Recently Sam has been doing a weird thing that he didn't do before. Sometimes when I walk up to him, he will open and close his beak--sometimes rapidly, sometimes only once a couple of seconds--occasionally accompanied by a grinding sound. I understand that beak grinding means he's relaxed but it's not always that there is even a sound.
Just his beak moves, he's not moving his neck or anything.
Also, I notice this happens more in the mornings and especially when I'm sitting close to his cage.
Today after adjusting his crop he did it again.
Is this normal?
P.S. He just got off his Baytril for a lower respiratory infection two weeks ago and is recovering. He's slowly been eating more, etc.
From your description (beak opening and closing in a rapid motion), it sounds like your budgie is panting. Budgies will pant when momentarily stressed (for example if they get scared by a sudden loud noise), they can also pant when feeling hot/thirsty, this is usually accompanied by an arching of the wings as they move away from the body.
The beak motion and sound you hear can also be associated with the respiratory infection he is currently being treated for.
I'm wishing your budgie a full recovery!
RIP sweet Tito (Summer 2008 - January 17th 2013).
You are missed and never will be forgotten.
My bird does the same. He sit quietly and constantly open and closing beak. Looks like he is talking without any sound. he is calm. breathing normally. If your bird seem distressed, then it might be something scaring him/her? If bird looks ok, they are fine, either chewing the food they eat or i guess practicing to talk.
I don't know, sometimes it seems to be in sync with his breathing; other times, his beak seems to be opening and closing slower/faster than his breathing rate.
I'm honestly not sure if Sam is nervous or relaxed when he does this. Like I said it happens mostly when I'm near. He is partially tame but grew a bit skittish as a result of all the handling required to administer Baytril. So it's a mystery what he thinks of me now, haha.
Hello, I'm back again.
I've been seeing around the site about the humidifier treatment to provide relief to budgies with respiratory problems, so I tried it with Sam. I put a blanket over his cage and used a steamer. However, it did not seem to provide relief... instead he began to panic and pant. I uncovered his cage quickly and he continued to open and close his beak intermittently, breathing heavily and making a clicking sound, for another 5 minutes.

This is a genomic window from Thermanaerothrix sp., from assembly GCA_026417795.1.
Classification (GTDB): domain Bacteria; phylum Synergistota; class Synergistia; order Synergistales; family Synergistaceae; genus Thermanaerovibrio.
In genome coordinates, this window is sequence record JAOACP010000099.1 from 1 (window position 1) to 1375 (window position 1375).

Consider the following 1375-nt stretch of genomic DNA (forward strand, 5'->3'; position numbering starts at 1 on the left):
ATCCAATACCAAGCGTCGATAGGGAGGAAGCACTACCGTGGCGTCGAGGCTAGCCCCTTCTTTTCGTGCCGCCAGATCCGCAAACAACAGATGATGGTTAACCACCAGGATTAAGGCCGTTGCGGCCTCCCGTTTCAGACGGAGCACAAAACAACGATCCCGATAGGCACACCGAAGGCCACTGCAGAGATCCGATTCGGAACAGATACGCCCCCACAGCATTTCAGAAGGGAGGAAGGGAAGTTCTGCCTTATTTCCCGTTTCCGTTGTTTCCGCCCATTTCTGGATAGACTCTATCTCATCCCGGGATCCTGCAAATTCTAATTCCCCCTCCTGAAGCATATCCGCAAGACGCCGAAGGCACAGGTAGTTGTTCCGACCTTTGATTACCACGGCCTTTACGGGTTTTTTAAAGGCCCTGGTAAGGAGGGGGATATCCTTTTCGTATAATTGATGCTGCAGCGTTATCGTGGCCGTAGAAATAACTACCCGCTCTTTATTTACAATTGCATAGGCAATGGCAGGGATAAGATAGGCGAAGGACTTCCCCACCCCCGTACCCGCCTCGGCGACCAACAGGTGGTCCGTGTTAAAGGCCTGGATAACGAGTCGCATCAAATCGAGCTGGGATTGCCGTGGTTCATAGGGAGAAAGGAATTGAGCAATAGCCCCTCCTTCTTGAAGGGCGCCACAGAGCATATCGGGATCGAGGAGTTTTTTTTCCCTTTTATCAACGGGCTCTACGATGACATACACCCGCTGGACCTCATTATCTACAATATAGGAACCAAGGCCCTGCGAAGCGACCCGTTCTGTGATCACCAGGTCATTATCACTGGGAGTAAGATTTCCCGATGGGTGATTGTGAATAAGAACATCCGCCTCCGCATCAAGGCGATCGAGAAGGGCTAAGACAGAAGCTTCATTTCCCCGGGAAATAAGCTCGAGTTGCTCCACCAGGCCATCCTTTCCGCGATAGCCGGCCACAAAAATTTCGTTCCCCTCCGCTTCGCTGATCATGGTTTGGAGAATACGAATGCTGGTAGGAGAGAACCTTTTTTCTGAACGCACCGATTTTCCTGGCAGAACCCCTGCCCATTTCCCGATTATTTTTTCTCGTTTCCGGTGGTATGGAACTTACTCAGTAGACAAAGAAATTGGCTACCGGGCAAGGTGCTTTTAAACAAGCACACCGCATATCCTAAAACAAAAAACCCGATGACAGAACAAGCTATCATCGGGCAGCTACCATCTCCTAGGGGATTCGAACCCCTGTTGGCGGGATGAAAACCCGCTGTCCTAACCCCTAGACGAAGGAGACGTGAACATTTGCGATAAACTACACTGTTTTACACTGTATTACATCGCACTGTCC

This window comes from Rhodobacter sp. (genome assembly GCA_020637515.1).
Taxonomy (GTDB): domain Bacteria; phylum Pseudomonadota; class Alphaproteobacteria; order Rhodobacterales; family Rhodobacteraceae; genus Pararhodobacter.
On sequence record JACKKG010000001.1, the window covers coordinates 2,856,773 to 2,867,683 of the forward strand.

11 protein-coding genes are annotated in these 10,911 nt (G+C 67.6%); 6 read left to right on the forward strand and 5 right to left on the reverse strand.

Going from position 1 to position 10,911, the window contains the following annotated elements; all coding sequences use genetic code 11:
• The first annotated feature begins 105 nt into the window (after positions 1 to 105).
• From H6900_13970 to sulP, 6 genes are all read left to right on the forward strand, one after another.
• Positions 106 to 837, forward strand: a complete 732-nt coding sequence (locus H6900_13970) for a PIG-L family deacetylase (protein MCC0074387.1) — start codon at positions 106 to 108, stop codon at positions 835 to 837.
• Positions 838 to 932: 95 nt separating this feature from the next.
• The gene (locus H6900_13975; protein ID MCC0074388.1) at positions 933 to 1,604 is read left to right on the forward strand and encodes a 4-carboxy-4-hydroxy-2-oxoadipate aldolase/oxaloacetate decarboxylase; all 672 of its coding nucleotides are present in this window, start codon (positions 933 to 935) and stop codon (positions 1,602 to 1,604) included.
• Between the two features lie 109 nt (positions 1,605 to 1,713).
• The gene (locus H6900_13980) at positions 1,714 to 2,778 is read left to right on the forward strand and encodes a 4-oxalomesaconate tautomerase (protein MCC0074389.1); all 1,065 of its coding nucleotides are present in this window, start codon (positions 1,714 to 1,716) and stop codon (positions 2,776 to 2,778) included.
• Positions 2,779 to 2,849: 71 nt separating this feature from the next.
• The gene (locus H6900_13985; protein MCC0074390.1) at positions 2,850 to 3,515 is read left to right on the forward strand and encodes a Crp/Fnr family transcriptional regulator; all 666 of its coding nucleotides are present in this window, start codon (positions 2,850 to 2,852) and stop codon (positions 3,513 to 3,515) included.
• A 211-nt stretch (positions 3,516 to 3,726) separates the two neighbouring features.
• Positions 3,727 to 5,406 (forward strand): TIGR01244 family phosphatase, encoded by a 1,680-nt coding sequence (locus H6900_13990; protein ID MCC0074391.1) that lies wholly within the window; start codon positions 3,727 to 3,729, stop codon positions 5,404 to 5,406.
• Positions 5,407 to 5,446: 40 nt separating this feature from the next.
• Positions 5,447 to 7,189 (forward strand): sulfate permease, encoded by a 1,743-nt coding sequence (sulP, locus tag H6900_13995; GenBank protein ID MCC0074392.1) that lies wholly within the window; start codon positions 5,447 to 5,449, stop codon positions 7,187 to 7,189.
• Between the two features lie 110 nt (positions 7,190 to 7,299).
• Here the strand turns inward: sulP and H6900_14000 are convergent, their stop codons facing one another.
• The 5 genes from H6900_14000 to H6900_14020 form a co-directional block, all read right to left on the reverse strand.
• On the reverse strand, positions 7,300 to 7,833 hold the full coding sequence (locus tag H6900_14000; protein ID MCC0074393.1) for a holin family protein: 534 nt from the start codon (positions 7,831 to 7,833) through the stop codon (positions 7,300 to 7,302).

Now Sam's back to normal but this has got me worried that his behaviour is in fact panting and not just practising to talk?? Or could it be a bit of both? And if it is panting is it okay to chalk it up to stress? Also, the clicking sound worried me as well...
Oh yeah, another question. How often do budgies normally adjust their crops? He's been doing it a couple times a day and he didn't before the Baytril.
I'm so sorry for any inconvenience I'm causing you all. It's exam season and I can't seem to focus on anything other than Sam.
Last edited by cranberryjuice; 01-31-2017 at 07:39 PM.
Reason: added something
With the new developments you've outlined, I think it is important that you contact your Avian Vet and explain the situation and the symptoms Sam is exhibiting.
Sometimes one antibiotic doesn't work completely and the vet will need to try a different one.
The Avian Vet may need to see Sam again to determine if additional tests need to be done. (e.g. crop swab and fecal stain)
Avian Vets have special training to determine the cause of symptoms resulting from illness or trauma.
This is important as "regular" vets will often overlook symptoms that are quickly obvious to an Avian Vet.
When you rely on anyone who has not had training in Avian diagnosis and care, you may be delaying effective treatment.
This can prolong suffering that may be avoidable.
The bird will often require a more intense, prolonged treatment with a poorer chance of full recovery than it would have if you seek prompt professional diagnosis and treatment at the first sign of illness.
Hi.. Rigby did that when I first brought him home... I thought he was stressed. When it persisted, I mentioned to the vet. He had 'stuff' in his nostrils. In his case, it was 'stuff' from his mite infestation. Maybe in your little one's case, it could be from his respiratory infection. I agree that having your vet assess it might be helpful. My veterinarian got some tiny tweezers and removed the debris from Rigby's nostrils and it really improved his breathing.
I would agree that it's best for little Sam to be seen by an avian vet. It's always better to have him properly examined so at the very least you will have peace of mind!
You've been given some great advice and resources, so be sure to read through everything to ensure you're up to date on the very best of budgie care practices. If you have any questions after doing so, be sure to ask as we'd love to help!
Keep us posted on how little Sam is doing, we look forward to hearing more and seeing some photos when you get a chance!
and Princess Mallorn!
Thank you to Deb for her wonderful Faery magic